The Board of Deputies – 260 years young: A message from Board of Deputies President Marie van der Zyl

Dear Friend,

I hope you are well during these very challenging times.

On this day 260 years ago, November 3rd 1760, shortly after the ascension of King George III to the throne, seven representatives (or Deputados in Portuguese) of England’s Sephardi Jewish community, met together to discuss the pressing communal issues of the day. The challenges that the fledgling Jewish community faced included Jews being banned from many professions and universities, and an inability to become naturalised citizens due to the need to swear a Christian oath.

These seven Deputados, or Deputies, were the forerunner of what eventually, with the involvement of England’s Ashkenazi community, became today’s Board of Deputies.

Over the past 260 years, the Board of Deputies has played an active role through many dramatic changes in Jewish history. However, we have never played a more crucial role than over the past few years.

Fighting Antisemitism

Last week, the publication of the EHRC report into antisemitism in the Labour Party marked a watershed moment for the Board. Together with communal allies, we have spent years waging a battle we never wanted to have to fight, including the significant #EnoughisEnough demonstration in Parliament Square which marked a turning point in this difficult period. We were particularly pleased to see the EHRC report reinforce our Ten Pledges on how to tackle antisemitism, that we persuaded Keir Starmer and Angela Rayner to sign up to in January to when they were standing for Leader and Deputy Leader respectively. Now, as the work to clear out the problems in the Labour Party begins, the Board of Deputies will continue to provide its support to all those striving to drive out hatred and racism from society. This starts tomorrow, when we will lead a communal delegation to meet Keir Starmer to talk about where we go from here.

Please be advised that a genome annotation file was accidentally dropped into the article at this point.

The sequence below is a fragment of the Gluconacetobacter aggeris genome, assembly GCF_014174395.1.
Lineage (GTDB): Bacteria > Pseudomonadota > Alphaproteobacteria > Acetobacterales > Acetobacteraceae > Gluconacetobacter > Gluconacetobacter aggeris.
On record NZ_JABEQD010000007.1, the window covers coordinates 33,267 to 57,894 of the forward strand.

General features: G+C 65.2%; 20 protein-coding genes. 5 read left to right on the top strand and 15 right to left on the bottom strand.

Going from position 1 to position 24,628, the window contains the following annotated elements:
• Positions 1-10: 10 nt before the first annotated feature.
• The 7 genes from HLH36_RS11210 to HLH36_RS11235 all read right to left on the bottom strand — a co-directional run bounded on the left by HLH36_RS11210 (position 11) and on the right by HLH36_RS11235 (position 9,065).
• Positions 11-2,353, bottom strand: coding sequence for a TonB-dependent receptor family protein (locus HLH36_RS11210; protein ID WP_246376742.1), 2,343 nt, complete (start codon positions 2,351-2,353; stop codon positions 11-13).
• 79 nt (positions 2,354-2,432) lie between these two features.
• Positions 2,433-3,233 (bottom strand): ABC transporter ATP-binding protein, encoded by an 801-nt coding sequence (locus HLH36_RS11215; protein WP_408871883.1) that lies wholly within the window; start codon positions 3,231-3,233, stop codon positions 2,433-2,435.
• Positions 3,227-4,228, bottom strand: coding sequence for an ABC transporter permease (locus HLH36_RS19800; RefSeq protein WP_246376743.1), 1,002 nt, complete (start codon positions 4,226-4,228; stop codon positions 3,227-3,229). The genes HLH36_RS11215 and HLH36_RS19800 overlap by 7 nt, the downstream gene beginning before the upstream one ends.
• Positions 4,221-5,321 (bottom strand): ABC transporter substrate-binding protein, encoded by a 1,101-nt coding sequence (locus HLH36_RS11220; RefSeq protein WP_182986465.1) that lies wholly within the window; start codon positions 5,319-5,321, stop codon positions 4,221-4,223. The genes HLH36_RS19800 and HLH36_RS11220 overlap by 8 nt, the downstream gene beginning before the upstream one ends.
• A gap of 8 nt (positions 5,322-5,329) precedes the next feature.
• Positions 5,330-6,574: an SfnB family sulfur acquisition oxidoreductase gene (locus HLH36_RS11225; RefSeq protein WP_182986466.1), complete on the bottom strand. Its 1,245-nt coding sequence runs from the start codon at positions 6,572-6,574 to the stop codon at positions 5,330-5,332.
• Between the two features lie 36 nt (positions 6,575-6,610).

Supporting Our Communities During Coronavirus

Since the UK went into lockdown nearly eight months ago, the Board of Deputies has played a critical role in ensuring that the needs of the Jewish community are represented to the Government, ensuring that religious freedoms are always considered, and wherever possible, safeguarded, during these unprecedented times. From the Coronavirus Bill, where we were able to secure a legislative change to prevent Jews and Muslims being cremated against their will, to the collection and publication of accurate data on deaths in the community due to the virus, we have been on the frontline throughout.

Promoting Racial Inclusivity

Following the racist murder of George Floyd in the USA, the Board of Deputies was quick to recognise that, while the outpouring of solidarity with the Black community from many Jewish institutions was heartening, to effect lasting change it needed to be matched by a willingness in the community to learn and strive to become a more welcoming environment for its own Black members. We swiftly announced the launch of our Commission on Racial Inclusivity in the Jewish Community, chaired by eminent journalist Stephen Bush. The Commission’s report will be published in early 2021.

As an independent charity, the Board of Deputies relies solely on communal funding to exist. In order to continue to advocate for a sustainable Jewish future in the UK, we need your assistance.

Please give generously to support the work of the Board of Deputies, one of Anglo-Jewry’s oldest and most venerable communal institutions, so that we can continue to serve the community for a further 260 years and beyond!To make a donation, please click here. We are so grateful for your support.

All best wishes


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